Hartsfield-Jackson Atlanta International Airport is adding six more de-icing pads, The Atlanta Journal-Constitution reported.
The goal is to prevent a repeat of what happened during the storm of January 2011, when travelers got stuck on the tarmac waiting for their planes to be de-iced and hundreds of flights were canceled, airport officials said.
The new de-icing pads are scheduled be completed next winter, Airport General Manager Louis Miller said.
Hartsfield-Jackson currently has 11 de-icing pads near Concourse E. Each pad can deice an average of two planes per hour, so adding six on the airport's north side will increase its de-icing capabilities by 12 aircraft per hour.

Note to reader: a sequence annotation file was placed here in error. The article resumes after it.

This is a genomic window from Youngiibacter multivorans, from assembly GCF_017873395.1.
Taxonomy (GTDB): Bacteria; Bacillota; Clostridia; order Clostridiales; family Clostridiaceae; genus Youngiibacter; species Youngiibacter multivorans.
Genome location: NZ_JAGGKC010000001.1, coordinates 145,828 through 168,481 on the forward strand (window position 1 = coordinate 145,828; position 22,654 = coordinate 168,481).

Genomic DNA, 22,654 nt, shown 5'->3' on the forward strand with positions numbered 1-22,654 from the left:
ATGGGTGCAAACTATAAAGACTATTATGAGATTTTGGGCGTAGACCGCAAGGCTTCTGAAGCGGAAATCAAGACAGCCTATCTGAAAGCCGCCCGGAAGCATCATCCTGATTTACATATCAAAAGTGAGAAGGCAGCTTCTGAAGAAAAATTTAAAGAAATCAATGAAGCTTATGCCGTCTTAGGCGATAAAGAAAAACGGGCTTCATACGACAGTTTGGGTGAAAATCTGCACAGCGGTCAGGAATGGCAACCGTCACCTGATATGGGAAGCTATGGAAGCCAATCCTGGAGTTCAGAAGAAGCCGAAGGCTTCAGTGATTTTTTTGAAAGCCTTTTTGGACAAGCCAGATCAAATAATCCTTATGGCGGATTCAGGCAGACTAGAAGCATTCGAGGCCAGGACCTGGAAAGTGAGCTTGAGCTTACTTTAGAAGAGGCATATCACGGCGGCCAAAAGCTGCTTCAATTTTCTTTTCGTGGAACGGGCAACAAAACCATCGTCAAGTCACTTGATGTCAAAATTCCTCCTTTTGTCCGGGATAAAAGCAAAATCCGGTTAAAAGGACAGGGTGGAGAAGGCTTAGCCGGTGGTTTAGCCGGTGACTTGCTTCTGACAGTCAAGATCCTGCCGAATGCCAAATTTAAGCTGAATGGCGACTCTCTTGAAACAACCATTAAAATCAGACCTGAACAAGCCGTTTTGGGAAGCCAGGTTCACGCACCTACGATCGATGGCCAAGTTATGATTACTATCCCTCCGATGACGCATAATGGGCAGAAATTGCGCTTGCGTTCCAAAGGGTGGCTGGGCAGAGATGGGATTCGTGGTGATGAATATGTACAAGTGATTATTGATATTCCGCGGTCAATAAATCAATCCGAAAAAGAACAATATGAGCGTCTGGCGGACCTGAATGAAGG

"I think it'll minimize the de-icing waits," Miller said. "I can't say it'll eliminate them."
Airlines typically thin out flight schedules by canceling flights in advance of storms, helping prevent travelers and planes from getting stuck at an airport.
"The less thinning you can do, the better, and a lot of those decisions are based on the de-icing capacity," Delta Air Lines spokesman Morgan Durrant said.
The de-icing pads can double as aircraft parking areas during mild weather, which could have been useful when Hurricane Sandy hit the Northeast, leading Atlanta-based Delta to cancel thousands of flights, Miller said. Hartsfield-Jackson had to close taxiways to provide parking space for idled planes in Atlanta during that storm.